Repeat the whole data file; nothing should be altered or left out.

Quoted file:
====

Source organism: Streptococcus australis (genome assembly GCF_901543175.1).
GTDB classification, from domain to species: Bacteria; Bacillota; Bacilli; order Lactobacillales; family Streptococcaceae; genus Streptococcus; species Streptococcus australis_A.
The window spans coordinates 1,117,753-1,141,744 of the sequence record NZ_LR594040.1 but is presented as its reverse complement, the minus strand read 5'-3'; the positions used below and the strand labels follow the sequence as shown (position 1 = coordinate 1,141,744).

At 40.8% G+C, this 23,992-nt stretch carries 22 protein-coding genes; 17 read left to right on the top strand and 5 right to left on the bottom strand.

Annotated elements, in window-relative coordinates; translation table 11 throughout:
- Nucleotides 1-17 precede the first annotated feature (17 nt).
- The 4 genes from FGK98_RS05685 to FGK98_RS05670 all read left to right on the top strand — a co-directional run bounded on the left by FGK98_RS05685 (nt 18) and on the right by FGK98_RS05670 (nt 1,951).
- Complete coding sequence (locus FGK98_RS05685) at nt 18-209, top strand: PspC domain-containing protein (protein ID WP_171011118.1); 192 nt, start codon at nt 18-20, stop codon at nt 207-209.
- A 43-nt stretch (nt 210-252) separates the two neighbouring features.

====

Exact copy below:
Source organism: Streptococcus australis (genome assembly GCF_901543175.1).
GTDB classification, from domain to species: Bacteria; Bacillota; Bacilli; order Lactobacillales; family Streptococcaceae; genus Streptococcus; species Streptococcus australis_A.
The window spans coordinates 1,117,753-1,141,744 of the sequence record NZ_LR594040.1 but is presented as its reverse complement, the minus strand read 5'-3'; the positions used below and the strand labels follow the sequence as shown (position 1 = coordinate 1,141,744).

At 40.8% G+C, this 23,992-nt stretch carries 22 protein-coding genes; 17 read left to right on the top strand and 5 right to left on the bottom strand.

Annotated elements, in window-relative coordinates; translation table 11 throughout:
- Nucleotides 1-17 precede the first annotated feature (17 nt).
- The 4 genes from FGK98_RS05685 to FGK98_RS05670 all read left to right on the top strand — a co-directional run bounded on the left by FGK98_RS05685 (nt 18) and on the right by FGK98_RS05670 (nt 1,951).
- Complete coding sequence (locus FGK98_RS05685) at nt 18-209, top strand: PspC domain-containing protein (protein ID WP_171011118.1); 192 nt, start codon at nt 18-20, stop codon at nt 207-209.
- A 43-nt stretch (nt 210-252) separates the two neighbouring features.